Sunday, November 1, 2020

THE PRAIRIE EDITOR: Momentum And Pseudo-Pollling

At the end of the 2020 presidential election, it would appear
that President Donald Trump has some momentum if
reports of early voting turnouts, final published polls, size
and enthusiasm of candidate rally crowds are true.

It’s good to have momentum, but it does not  necessarily
mean victory. In 1948, incumbent President Harry Truman,
doing poorly in the polls, and reviled in the media, surged
at the very end of the campaign, and won an historic
come-from-behind upset win --- but in 1968, Vice President
Hubert Humphrey, clearly surging in the campaign’s final
days, came up short on election day.

Pundits and strategists have, in modern times, depended on
polling for assessment and strategy. Private, in-house polls
continue to be useful to political parties and candidates
because their data is used to instruct  --- while public polling
today is too often employed by groups and media as
propaganda. Both liberals and conservatives have done this
in the recent past, and candidates of both parties still do it
(just read the fundraising appeals of many Democrats and
Republicans this year). This cycle, as in 2016, most of the
major pollsters, often in partnership with major print and
broadcast media, have been publishing polls for months
which reflect their personal or editorial bias --- and not
necessarily accurate public opinion. These polls have usually
shown Joe Biden with very large leads in the national race
and in most competitive state races.

There are a few exceptions. The Trafalgar Group, Rasmussen,
Susquehanna, and Democracy Institute each have consistently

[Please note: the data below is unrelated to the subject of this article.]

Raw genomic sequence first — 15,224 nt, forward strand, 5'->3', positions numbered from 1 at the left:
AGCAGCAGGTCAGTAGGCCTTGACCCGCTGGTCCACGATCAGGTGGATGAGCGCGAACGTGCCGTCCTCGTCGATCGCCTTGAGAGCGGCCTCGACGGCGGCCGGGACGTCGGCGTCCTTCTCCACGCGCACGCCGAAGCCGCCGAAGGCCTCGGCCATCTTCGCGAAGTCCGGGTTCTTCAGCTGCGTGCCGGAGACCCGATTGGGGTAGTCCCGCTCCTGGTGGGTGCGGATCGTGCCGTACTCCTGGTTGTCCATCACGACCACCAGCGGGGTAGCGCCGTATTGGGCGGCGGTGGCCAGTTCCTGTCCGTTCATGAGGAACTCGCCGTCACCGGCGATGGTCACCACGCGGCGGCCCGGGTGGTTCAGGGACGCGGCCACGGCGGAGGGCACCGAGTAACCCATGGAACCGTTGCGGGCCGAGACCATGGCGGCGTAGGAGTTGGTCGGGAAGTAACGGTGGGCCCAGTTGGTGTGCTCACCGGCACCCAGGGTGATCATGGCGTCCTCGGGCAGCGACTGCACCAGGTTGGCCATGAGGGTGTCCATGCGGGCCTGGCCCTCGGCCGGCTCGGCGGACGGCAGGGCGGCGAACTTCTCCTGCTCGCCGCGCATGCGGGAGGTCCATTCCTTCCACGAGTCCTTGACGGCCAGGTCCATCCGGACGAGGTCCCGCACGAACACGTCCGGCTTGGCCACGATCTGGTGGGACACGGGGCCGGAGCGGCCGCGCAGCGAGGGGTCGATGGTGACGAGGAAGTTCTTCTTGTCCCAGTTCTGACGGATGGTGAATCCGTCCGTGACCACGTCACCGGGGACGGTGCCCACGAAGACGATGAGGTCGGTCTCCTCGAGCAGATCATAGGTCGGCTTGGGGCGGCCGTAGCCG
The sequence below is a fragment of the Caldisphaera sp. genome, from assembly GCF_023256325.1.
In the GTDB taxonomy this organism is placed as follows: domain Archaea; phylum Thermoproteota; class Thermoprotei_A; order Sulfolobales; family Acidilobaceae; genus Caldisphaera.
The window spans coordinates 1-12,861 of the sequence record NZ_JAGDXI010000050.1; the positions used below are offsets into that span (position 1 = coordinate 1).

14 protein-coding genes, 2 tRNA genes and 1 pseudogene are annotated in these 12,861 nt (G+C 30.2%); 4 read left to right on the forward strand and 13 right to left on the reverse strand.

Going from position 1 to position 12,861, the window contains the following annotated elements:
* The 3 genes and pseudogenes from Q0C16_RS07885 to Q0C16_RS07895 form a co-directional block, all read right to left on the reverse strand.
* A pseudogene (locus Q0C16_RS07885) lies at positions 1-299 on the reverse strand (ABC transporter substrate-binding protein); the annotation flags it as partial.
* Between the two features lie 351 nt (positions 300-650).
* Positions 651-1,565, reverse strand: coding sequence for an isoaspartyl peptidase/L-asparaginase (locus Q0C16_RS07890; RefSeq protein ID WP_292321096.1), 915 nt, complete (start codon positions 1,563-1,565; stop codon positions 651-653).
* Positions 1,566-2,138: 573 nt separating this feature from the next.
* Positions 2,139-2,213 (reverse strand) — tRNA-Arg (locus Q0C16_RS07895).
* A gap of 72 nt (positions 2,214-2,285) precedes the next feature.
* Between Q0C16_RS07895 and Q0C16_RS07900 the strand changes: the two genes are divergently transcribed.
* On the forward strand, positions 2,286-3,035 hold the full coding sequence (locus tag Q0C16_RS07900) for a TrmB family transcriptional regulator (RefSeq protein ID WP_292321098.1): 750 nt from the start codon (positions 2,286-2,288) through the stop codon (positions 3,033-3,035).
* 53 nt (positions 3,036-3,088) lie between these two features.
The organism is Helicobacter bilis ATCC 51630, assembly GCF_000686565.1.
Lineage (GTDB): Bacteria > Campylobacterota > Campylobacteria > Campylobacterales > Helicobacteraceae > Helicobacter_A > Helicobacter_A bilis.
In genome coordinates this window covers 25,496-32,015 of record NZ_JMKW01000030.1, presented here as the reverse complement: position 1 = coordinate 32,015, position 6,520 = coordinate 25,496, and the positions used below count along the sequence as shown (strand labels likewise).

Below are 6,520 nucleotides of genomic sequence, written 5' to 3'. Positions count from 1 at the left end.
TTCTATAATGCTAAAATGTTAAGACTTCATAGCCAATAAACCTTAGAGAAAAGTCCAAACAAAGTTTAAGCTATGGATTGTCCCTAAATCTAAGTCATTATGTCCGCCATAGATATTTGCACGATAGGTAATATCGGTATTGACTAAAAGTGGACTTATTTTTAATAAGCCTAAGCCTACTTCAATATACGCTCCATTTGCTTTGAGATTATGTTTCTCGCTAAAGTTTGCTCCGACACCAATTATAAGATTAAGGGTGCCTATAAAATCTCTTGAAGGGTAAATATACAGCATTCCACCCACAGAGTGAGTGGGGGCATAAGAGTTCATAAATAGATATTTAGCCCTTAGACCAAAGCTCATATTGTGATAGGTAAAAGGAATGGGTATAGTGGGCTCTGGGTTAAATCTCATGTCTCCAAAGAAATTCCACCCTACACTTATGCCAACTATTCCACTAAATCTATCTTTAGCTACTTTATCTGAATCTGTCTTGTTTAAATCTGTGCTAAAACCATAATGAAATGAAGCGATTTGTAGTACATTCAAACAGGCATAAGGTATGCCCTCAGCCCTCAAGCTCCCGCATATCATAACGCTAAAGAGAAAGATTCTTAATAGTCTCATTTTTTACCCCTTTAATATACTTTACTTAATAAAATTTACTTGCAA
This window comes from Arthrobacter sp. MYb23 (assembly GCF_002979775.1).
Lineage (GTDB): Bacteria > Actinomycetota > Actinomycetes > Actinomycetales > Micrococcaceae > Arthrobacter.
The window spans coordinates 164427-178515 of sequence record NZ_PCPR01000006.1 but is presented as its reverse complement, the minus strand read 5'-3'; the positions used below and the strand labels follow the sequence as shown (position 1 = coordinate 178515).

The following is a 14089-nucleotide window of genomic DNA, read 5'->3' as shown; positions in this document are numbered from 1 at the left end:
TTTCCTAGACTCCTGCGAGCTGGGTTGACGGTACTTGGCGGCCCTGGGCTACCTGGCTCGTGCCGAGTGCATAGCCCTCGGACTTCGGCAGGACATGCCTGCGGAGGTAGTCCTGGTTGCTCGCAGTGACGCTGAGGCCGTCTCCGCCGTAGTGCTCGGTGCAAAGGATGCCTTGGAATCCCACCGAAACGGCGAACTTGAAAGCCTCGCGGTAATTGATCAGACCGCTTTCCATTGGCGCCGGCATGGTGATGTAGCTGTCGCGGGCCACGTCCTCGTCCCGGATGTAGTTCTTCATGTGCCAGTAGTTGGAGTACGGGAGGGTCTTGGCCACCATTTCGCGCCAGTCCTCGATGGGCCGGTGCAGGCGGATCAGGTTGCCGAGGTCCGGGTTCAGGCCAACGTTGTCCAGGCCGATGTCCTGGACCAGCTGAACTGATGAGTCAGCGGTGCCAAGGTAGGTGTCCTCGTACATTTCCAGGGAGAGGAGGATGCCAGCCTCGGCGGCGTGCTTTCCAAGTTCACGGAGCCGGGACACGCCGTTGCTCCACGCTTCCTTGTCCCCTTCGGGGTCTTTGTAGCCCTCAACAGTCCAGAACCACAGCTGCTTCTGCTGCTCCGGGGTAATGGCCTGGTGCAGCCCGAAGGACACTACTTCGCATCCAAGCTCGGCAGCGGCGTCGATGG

published polls which have shown the presidential race to be
very close. Three of them are now suggesting that President
Trump will win re-election. In 2016, Trafalgar  and Democracy
Institute were virtually alone in predicting the Trump upset
win. They might  not be correct in 2020, but they do have

Republican and other critics have alleged that distorted polls
are a form of “vote suppression” by Democrats --- meant to
discourage Trump voters. If that was  the intention. it has
apparently failed --- although nothing will be certain until
after the votes are counted.

Polling itself has become more controversial in recent years.
No one I know expects President Trump to win the popular
vote in 2020. He did not do so in 2016. He is almost certain to
lose California, New York, Illinois and the northeastern
states by huge margins. The test of the polls will be how
accurately they measured voters in the competitive states in
the southeast, midwest and southwest where the race will be won,

The voters are now, as they always are, in charge. If more
surprises are coming, they will come from those voters.

Copyright (c) 2020 by Barry Casselman. All rights reserved.

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